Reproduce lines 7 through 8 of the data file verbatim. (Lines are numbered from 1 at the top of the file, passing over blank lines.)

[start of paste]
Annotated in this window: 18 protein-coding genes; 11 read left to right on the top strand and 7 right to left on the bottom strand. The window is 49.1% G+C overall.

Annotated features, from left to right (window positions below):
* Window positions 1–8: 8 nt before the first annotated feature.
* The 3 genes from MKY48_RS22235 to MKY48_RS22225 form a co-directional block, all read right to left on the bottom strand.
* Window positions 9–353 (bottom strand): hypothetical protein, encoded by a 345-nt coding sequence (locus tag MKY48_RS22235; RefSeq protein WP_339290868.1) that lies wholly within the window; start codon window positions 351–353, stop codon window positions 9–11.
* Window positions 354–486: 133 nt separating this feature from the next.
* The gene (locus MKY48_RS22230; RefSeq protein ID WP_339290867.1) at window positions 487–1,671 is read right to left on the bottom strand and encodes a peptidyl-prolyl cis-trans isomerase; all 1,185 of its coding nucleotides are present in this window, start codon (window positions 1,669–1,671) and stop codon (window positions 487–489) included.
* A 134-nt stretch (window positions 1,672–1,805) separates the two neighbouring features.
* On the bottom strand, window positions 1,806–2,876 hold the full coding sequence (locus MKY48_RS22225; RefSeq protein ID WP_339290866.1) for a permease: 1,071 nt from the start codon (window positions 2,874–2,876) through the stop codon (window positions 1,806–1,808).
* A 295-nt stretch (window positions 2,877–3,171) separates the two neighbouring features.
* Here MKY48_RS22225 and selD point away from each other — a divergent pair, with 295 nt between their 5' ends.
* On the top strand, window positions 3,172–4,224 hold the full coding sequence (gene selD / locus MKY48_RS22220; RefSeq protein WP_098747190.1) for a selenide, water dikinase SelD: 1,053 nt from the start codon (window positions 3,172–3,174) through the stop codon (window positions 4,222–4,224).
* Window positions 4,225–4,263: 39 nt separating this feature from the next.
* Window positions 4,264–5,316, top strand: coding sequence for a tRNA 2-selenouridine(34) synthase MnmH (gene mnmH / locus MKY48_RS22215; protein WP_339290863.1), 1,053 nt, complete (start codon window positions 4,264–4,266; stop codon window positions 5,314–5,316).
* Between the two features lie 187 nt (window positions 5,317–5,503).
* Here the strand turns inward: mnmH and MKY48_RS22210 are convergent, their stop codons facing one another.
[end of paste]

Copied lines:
* The gene (locus MKY48_RS22230; RefSeq protein ID WP_339290867.1) at window positions 487–1,671 is read right to left on the bottom strand and encodes a peptidyl-prolyl cis-trans isomerase; all 1,185 of its coding nucleotides are present in this window, start codon (window positions 1,669–1,671) and stop codon (window positions 487–489) included.
* A 134-nt stretch (window positions 1,672–1,805) separates the two neighbouring features.